Of course it is; it's the cost of living in a coherent society instead of in chaos. I don't have children in school, but I pay my school taxes so we (hopefully) don't end up with a nation full of slack-jawed morons. I would venture to say there has never been an administration, left or right, that has actually reduced spending, Clinton's budget surplus notwithstanding. The current administration's spending has far outstripped anything that has gone before and governent is far larger than ever before. But how, you may ask, is this possible without tax hikes? Simple: increase the debt load and mortgage our childrens' futures.

I've never understood how 'borrow and spend' is a better method than 'tax and spend'. As the government is less and less able to administrate because of personnel cuts and deregulation, when our lenders eventually call their loans, corporate America will eventually take over all functions. Does anyone really think they will be less rapacious than the fed, or have your interests as a citizen at heart?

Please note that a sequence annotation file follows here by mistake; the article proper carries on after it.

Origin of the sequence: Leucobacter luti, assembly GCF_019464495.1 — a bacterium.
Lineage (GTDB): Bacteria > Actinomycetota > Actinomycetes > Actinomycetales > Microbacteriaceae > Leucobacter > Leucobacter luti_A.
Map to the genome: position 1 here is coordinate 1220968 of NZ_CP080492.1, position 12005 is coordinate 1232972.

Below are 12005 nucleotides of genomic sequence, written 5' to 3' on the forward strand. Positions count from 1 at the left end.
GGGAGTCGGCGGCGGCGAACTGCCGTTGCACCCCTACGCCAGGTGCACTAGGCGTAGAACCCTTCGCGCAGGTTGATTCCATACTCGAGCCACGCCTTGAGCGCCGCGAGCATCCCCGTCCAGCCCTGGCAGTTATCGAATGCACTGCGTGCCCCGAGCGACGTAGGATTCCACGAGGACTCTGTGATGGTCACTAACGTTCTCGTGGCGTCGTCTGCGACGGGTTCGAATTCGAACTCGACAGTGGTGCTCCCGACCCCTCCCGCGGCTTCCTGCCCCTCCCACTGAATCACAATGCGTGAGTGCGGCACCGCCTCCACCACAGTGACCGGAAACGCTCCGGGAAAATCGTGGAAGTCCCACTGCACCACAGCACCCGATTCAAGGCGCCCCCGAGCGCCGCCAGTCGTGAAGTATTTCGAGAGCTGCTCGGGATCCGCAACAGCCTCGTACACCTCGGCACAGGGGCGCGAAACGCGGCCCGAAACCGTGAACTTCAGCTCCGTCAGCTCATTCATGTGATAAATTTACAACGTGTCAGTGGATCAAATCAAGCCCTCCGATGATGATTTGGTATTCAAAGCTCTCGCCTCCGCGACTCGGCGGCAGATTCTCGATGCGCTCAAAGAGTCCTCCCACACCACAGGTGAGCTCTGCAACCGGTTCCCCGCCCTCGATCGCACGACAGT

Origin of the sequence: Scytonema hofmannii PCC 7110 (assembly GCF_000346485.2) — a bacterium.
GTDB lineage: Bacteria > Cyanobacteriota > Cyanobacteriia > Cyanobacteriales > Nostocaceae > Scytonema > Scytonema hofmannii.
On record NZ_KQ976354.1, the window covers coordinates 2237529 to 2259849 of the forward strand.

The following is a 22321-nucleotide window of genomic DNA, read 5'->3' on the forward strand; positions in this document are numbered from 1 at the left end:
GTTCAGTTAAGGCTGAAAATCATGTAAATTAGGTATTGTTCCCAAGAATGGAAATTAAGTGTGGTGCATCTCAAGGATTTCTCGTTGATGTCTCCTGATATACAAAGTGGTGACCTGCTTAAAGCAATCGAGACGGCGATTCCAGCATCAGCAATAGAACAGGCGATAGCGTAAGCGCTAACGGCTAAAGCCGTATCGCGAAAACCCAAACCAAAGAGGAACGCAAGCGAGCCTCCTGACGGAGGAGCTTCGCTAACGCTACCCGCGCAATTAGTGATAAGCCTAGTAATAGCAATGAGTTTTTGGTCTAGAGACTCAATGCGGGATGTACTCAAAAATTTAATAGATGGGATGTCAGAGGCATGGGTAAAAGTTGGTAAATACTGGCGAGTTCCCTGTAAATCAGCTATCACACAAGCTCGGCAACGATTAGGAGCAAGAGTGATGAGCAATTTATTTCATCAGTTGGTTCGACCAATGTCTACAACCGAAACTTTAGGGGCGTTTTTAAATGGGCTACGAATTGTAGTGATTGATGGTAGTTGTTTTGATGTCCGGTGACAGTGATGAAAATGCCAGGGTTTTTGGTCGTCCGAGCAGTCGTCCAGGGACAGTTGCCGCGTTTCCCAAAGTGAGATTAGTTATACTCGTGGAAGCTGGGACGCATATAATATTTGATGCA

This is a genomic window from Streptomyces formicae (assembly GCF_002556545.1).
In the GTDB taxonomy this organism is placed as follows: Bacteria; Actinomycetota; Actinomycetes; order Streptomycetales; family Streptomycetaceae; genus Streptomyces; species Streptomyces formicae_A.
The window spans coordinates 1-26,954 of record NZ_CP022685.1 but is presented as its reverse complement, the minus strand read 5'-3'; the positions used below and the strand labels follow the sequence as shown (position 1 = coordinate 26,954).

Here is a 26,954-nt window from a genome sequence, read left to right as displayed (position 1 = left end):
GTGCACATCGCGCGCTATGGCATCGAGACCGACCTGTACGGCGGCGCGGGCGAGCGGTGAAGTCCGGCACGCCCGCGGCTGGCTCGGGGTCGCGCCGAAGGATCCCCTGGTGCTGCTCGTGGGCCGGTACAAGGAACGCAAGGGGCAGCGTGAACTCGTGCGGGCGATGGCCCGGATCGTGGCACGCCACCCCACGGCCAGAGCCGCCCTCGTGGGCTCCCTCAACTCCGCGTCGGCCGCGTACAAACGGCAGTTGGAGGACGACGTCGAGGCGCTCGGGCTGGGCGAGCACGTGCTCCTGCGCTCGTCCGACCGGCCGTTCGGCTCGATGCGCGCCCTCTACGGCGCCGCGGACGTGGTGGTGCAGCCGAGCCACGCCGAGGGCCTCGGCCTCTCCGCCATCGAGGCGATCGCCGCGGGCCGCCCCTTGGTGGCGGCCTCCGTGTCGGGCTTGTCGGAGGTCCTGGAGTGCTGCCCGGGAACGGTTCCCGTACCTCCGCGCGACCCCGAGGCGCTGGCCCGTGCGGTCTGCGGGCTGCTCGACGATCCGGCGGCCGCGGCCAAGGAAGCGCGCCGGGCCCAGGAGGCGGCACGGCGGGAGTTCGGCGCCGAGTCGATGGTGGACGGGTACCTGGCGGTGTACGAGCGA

My state is full of anti-tax whiners like Crafter Man, despite the fact that Alaska has the second-lowest tax burden of any state in the union. They don't want to have to pay for anything whatsoever, but bitch mightily when they are inconvenienced in the slightest. The police aren't arresting the criminals! Someone's house burned to the ground! Schools aren't teaching! Too many potholes! Where are the snowplows? Friggin' homeless people! But they routinely vote down bond issues for these very services because the debt load will result in a hike in local taxation.

Mosier
10-15-2007, 05:05 PM